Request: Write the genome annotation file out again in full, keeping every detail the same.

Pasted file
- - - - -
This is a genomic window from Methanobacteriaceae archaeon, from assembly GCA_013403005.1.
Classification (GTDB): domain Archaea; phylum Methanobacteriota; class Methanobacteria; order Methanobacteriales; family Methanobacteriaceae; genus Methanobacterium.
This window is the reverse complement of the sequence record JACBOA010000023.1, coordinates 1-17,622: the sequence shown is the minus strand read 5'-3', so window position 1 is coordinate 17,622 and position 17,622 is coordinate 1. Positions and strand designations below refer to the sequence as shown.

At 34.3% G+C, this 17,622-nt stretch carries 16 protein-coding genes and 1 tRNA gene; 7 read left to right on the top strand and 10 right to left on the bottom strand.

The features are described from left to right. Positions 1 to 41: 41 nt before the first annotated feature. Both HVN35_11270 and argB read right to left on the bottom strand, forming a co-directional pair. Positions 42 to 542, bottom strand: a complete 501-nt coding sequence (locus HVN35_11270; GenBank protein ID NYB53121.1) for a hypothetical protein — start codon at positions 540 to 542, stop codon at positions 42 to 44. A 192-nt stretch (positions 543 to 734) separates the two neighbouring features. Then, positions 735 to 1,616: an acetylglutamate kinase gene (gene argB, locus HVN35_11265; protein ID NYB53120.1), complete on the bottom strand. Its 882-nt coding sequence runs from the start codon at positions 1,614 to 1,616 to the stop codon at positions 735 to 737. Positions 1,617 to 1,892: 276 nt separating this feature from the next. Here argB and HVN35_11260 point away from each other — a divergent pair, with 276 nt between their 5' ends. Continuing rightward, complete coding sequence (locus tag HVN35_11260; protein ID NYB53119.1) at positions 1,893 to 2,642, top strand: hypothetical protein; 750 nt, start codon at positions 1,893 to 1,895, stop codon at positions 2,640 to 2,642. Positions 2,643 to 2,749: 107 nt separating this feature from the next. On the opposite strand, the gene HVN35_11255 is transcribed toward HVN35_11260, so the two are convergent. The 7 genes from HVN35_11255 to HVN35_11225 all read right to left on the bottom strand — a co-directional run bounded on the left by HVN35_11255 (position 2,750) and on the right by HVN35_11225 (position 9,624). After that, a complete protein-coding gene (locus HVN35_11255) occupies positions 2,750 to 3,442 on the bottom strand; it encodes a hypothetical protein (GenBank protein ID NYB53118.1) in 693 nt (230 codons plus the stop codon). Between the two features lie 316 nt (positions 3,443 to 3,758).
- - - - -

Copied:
This is a genomic window from Methanobacteriaceae archaeon, from assembly GCA_013403005.1.
Classification (GTDB): domain Archaea; phylum Methanobacteriota; class Methanobacteria; order Methanobacteriales; family Methanobacteriaceae; genus Methanobacterium.
This window is the reverse complement of the sequence record JACBOA010000023.1, coordinates 1-17,622: the sequence shown is the minus strand read 5'-3', so window position 1 is coordinate 17,622 and position 17,622 is coordinate 1. Positions and strand designations below refer to the sequence as shown.

At 34.3% G+C, this 17,622-nt stretch carries 16 protein-coding genes and 1 tRNA gene; 7 read left to right on the top strand and 10 right to left on the bottom strand.

The features are described from left to right. Positions 1 to 41: 41 nt before the first annotated feature. Both HVN35_11270 and argB read right to left on the bottom strand, forming a co-directional pair. Positions 42 to 542, bottom strand: a complete 501-nt coding sequence (locus HVN35_11270; GenBank protein ID NYB53121.1) for a hypothetical protein — start codon at positions 540 to 542, stop codon at positions 42 to 44. A 192-nt stretch (positions 543 to 734) separates the two neighbouring features. Then, positions 735 to 1,616: an acetylglutamate kinase gene (gene argB, locus HVN35_11265; protein ID NYB53120.1), complete on the bottom strand. Its 882-nt coding sequence runs from the start codon at positions 1,614 to 1,616 to the stop codon at positions 735 to 737. Positions 1,617 to 1,892: 276 nt separating this feature from the next. Here argB and HVN35_11260 point away from each other — a divergent pair, with 276 nt between their 5' ends. Continuing rightward, complete coding sequence (locus tag HVN35_11260; protein ID NYB53119.1) at positions 1,893 to 2,642, top strand: hypothetical protein; 750 nt, start codon at positions 1,893 to 1,895, stop codon at positions 2,640 to 2,642. Positions 2,643 to 2,749: 107 nt separating this feature from the next. On the opposite strand, the gene HVN35_11255 is transcribed toward HVN35_11260, so the two are convergent. The 7 genes from HVN35_11255 to HVN35_11225 all read right to left on the bottom strand — a co-directional run bounded on the left by HVN35_11255 (position 2,750) and on the right by HVN35_11225 (position 9,624). After that, a complete protein-coding gene (locus HVN35_11255) occupies positions 2,750 to 3,442 on the bottom strand; it encodes a hypothetical protein (GenBank protein ID NYB53118.1) in 693 nt (230 codons plus the stop codon). Between the two features lie 316 nt (positions 3,443 to 3,758).